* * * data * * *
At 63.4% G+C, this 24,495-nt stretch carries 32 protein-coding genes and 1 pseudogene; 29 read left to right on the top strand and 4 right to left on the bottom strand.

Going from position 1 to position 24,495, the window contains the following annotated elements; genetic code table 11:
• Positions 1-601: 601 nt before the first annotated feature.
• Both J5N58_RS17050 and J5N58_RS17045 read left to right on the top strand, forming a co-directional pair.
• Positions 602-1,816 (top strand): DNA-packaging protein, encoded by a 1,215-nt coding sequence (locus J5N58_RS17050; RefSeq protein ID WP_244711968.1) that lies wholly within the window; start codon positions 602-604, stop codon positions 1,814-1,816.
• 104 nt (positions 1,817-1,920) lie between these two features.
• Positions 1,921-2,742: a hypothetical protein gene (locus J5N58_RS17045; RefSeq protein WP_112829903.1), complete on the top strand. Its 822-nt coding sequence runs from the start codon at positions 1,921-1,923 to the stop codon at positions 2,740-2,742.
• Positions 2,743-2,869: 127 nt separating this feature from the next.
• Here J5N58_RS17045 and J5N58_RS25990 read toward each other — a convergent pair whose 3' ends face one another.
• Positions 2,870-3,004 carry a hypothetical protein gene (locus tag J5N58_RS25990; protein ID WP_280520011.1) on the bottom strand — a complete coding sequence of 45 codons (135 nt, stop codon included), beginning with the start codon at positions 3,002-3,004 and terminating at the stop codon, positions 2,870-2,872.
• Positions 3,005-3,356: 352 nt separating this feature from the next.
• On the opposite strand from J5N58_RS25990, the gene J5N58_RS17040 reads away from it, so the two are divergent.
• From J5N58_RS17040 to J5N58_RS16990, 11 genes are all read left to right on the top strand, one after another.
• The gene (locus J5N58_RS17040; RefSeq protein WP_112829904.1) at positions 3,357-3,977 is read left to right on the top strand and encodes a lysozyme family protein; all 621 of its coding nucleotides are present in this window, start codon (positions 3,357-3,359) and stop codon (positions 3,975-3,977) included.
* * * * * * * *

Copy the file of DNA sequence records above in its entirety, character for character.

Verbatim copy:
At 63.4% G+C, this 24,495-nt stretch carries 32 protein-coding genes and 1 pseudogene; 29 read left to right on the top strand and 4 right to left on the bottom strand.

Going from position 1 to position 24,495, the window contains the following annotated elements; genetic code table 11:
• Positions 1-601: 601 nt before the first annotated feature.
• Both J5N58_RS17050 and J5N58_RS17045 read left to right on the top strand, forming a co-directional pair.
• Positions 602-1,816 (top strand): DNA-packaging protein, encoded by a 1,215-nt coding sequence (locus J5N58_RS17050; RefSeq protein ID WP_244711968.1) that lies wholly within the window; start codon positions 602-604, stop codon positions 1,814-1,816.
• 104 nt (positions 1,817-1,920) lie between these two features.
• Positions 1,921-2,742: a hypothetical protein gene (locus J5N58_RS17045; RefSeq protein WP_112829903.1), complete on the top strand. Its 822-nt coding sequence runs from the start codon at positions 1,921-1,923 to the stop codon at positions 2,740-2,742.
• Positions 2,743-2,869: 127 nt separating this feature from the next.
• Here J5N58_RS17045 and J5N58_RS25990 read toward each other — a convergent pair whose 3' ends face one another.
• Positions 2,870-3,004 carry a hypothetical protein gene (locus tag J5N58_RS25990; protein ID WP_280520011.1) on the bottom strand — a complete coding sequence of 45 codons (135 nt, stop codon included), beginning with the start codon at positions 3,002-3,004 and terminating at the stop codon, positions 2,870-2,872.
• Positions 3,005-3,356: 352 nt separating this feature from the next.
• On the opposite strand from J5N58_RS25990, the gene J5N58_RS17040 reads away from it, so the two are divergent.
• From J5N58_RS17040 to J5N58_RS16990, 11 genes are all read left to right on the top strand, one after another.
• The gene (locus J5N58_RS17040; RefSeq protein WP_112829904.1) at positions 3,357-3,977 is read left to right on the top strand and encodes a lysozyme family protein; all 621 of its coding nucleotides are present in this window, start codon (positions 3,357-3,359) and stop codon (positions 3,975-3,977) included.